As the battle raged for decades, with both bands suffering unspeakable tragedy (Brian Jones, John Lennon), the bloodshed just HAD to end.  And end it did with Mick Jagger’s historic concession in Cleveland, at the Rock and Roll Hall of Fame.  Mick, clearly disgusted at being forced to admit bitter defeat, inducted the Beatles, minus Paul McCartney (who apparently was too busy to witness  Mick’s humiliation), in a ceremony of drunken revelry, and cheeky good humor.  Watch this hilarious clip below…

My favorite part is seeing Mick’s unabashed, yet good-natured jealousy as he recounts the Beatles story.  That’s actually not something to be underrated, as that jealousy fueled Mick Jagger to heights he probably never dreamed of attaining.  It’s brilliant that Mick agreed to induct the Beatles into the Rock Hall, as he hung out with the Beatles a lot in the 60s.  He was there in the early London club days, the early drug taking days, the Maharishi lectures, the “Day in the Life” recording party, and the “All You Need is Love” performance.  He was an intimate eye-witness to a lot of the behind the scene Beatle madness, and you can tell by this great speech.  He inducts the Beatles, but the only ones to show are George and Ringo.  John, being dead at the time, had Yoko, Sean, and Julian represent his presence, while Paul is mysteriously absent.  George, Ringo, and Yoko, all make subtle bitter jokes about Paul’s lack of being there, and its all actually quite hilarious, especially George.  Sean also has a brilliant line as well…watch!

That was great, and yes, Paul’s presence was missed sorely, but so was John’s…After all, the Beatles would never really ever exist anymore without the four of them, so who cares.  Imagine if he lived though?  I guarantee they would have all come to this ceremony, and rocked the shit out of this joint.  Instead we get Billy Joel, Mick Jagger, Bob Dylan, George Harrison, Ringo Starr, Eric Clapton, and Bruce Springsteen taking a shot at “I Saw Her Standing There.”  Even with all that star power, it doesn’t come close to the power the original Beatles could have generated with just the four of them.  Ah well, its still a fun and rollicking performance, with George again being the main cut up, giving the patented Beatle head shaking “wooo!” a move he probably hadn’t pulled in 25 years.  It’s amazing, a perfect end to a glorious war, with the Beatles and the Stones coming together to agree that yes, we are all super gods enshrined in a museum of rock.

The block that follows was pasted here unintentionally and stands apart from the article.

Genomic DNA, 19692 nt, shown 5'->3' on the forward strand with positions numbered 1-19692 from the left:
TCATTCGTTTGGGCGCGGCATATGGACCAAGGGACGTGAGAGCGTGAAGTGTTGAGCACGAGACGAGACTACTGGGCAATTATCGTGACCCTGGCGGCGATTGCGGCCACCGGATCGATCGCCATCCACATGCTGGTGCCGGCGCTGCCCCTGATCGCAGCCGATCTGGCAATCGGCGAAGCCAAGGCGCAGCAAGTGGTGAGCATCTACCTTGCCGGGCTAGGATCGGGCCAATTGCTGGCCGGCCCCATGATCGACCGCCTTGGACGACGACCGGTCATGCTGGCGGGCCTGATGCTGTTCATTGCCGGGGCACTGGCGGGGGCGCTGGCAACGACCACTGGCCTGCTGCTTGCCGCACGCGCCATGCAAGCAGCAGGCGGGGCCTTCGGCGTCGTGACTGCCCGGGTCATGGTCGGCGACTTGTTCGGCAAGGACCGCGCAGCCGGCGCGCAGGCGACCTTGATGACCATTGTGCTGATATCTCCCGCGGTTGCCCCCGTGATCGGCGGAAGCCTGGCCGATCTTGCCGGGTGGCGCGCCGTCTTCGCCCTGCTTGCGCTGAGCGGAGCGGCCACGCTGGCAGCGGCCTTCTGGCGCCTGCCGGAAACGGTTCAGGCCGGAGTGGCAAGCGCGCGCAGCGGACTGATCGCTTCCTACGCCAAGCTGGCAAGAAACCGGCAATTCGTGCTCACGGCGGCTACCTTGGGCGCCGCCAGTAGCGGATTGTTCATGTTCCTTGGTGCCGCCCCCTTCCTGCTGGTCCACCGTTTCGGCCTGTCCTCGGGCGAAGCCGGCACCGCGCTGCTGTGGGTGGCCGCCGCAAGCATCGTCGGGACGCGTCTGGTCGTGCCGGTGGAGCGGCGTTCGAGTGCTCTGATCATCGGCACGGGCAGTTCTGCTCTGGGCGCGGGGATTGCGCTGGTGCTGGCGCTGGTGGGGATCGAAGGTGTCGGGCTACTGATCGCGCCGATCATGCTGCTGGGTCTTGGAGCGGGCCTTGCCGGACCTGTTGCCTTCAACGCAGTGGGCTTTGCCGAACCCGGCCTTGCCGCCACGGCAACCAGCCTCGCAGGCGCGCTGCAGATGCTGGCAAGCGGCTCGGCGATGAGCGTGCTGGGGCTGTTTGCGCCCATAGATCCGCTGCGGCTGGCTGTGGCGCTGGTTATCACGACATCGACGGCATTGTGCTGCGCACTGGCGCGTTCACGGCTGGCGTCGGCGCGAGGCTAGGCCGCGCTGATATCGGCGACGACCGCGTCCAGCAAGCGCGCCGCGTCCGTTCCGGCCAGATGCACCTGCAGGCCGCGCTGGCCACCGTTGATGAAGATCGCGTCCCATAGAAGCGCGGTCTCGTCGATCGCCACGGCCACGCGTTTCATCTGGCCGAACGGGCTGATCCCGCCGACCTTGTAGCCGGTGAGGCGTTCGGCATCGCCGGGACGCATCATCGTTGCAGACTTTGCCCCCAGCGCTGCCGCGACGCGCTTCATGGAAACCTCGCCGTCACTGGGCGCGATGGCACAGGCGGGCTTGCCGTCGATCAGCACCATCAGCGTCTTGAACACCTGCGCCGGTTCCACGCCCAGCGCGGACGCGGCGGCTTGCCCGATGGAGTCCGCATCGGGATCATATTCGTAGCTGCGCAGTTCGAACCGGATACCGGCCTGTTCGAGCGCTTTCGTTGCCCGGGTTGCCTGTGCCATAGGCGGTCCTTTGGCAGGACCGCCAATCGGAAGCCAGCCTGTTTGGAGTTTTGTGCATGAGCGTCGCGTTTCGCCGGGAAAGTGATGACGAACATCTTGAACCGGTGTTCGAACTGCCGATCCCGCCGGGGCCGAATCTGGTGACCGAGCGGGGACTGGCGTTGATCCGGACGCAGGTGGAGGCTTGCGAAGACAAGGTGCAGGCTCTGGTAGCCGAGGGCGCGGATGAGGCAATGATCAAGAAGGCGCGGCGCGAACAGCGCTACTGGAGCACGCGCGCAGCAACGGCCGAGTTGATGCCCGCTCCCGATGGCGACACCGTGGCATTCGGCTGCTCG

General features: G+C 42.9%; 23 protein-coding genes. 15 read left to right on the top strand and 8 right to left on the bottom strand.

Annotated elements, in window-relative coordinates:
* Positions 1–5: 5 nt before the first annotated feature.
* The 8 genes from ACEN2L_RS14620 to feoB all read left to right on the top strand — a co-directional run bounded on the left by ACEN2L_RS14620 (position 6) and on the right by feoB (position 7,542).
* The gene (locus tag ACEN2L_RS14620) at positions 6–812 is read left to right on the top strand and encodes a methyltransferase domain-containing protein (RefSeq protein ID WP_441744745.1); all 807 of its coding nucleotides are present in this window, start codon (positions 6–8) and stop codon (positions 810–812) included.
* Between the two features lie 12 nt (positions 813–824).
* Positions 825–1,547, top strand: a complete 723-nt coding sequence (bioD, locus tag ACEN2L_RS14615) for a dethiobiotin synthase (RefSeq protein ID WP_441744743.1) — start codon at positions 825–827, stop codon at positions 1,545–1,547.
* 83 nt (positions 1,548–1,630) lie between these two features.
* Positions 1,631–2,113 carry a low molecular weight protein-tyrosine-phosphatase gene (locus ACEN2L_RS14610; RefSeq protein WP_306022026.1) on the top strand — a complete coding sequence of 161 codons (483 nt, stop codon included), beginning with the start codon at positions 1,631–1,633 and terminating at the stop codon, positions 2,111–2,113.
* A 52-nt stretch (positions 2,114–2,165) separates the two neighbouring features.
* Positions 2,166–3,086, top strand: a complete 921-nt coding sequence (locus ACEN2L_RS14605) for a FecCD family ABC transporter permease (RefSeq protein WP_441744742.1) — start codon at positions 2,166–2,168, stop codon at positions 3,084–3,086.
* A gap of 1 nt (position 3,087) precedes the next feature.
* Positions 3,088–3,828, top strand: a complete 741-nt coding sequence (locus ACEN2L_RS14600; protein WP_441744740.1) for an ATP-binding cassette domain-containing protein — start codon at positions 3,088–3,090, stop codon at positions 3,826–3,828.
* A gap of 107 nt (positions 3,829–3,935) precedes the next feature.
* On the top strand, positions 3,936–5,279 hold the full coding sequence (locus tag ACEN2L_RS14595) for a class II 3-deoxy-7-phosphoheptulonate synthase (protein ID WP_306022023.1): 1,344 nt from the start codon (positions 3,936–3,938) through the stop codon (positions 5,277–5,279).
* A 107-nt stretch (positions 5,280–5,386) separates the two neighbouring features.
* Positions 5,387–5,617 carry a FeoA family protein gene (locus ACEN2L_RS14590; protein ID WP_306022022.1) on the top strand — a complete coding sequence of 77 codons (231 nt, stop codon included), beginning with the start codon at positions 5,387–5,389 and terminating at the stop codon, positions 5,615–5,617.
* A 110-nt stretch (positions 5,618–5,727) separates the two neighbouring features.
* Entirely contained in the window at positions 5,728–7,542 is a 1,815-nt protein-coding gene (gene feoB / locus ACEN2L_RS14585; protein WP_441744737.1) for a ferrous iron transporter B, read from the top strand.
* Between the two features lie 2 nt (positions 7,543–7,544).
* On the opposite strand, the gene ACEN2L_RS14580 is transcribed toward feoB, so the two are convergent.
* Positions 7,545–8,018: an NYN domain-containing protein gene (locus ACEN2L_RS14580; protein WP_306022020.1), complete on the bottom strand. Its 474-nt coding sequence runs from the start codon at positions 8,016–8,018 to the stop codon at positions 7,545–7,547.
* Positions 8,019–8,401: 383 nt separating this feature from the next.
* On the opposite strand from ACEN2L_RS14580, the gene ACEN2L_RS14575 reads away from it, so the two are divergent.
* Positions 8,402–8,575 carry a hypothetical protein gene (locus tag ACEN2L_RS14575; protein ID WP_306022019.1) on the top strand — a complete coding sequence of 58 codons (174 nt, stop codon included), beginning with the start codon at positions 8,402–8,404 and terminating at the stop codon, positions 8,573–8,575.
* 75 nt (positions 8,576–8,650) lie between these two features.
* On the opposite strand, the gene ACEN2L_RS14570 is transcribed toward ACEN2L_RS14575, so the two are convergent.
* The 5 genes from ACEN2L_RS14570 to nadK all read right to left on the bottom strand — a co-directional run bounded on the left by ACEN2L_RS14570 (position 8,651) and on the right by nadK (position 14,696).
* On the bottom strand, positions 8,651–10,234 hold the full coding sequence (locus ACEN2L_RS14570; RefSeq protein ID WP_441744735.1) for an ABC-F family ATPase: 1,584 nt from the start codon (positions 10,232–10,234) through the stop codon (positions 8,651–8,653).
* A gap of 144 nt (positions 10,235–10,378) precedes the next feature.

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Hall and Oates, I Can't Go For That (No Can Do)

Posted in Hall and Oates, Youtube Favs on December 20th, 2011 by Willie

Oh the hits keep rolling for Hall and Oates.  “I Can’t Go For That (No Can Do),” was a #1 for Daryl and John in 1981, and another track that set the tone for 80s pop.  Their embarrassing cover art for the single also help set trends of decadent ugliness for the 80s as well.  Pop music from the 1980s had many uniting broad themes from futurism, celebration, dark sexuality, and paranoia.  “I Can’t Go For That” has those trademarks in spades.  It also holds the distinction for being the first song by a non-African American group to top the R&B charts.  Daryl Hall, the songs primary writer, was most pleased with this achievement, stating, “I’m the head soul brother in the U.S.  Where to now?”  Good question.  One direction led to an even bigger hit, Michael Jackson’s “Billie Jean.”  Michael admitted to Daryl that he copped the bass line from “I Can’t Go For That” for his own ultra-smash hit, to which Daryl replied, ‘I took that bass line from someone else to begin with, and that it’s “something we all do.”‘  That reminds me of another theme in 80s pop, superstar collaboration.  It’s as if their was one continuous party of mega rich famous rock stars, who all inflated each others egos, and played on each others records.  Heady times, heady coke fueled times indeed…

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The Rolling Stones, Some Girls

Posted in The Rolling Stones, Youtube Favs on November 29th, 2011 by Willie

Some Girls is one of the best Rolling Stones records.  It’s sleazy, dirty, punky, and country.  It came out in 1978, and has just been reissued it a nice little collectors package.  You should get it; I know I will.  To celebrate its corporate repackaging, I present to you a thoroughly scandalous fan made music video of the title song from the record.  The video features classic films such as “Easy Rider,” “Backbeat,” “Quadrophenia,” “Death Proof,” “Goodfellas,” and “Dr. No.”  It also has great clips of the Sex Pistols, Blondie, and the Rolling Stones, all vamping it up for one of the Stones most booziest songs.

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Frankie Lymon and the Teenagers, Why Do Fools Fall in Love, Little Bitty Pretty One

Posted in Frankie Lymon and the Teenagers, Youtube Favs on November 6th, 2011 by Willie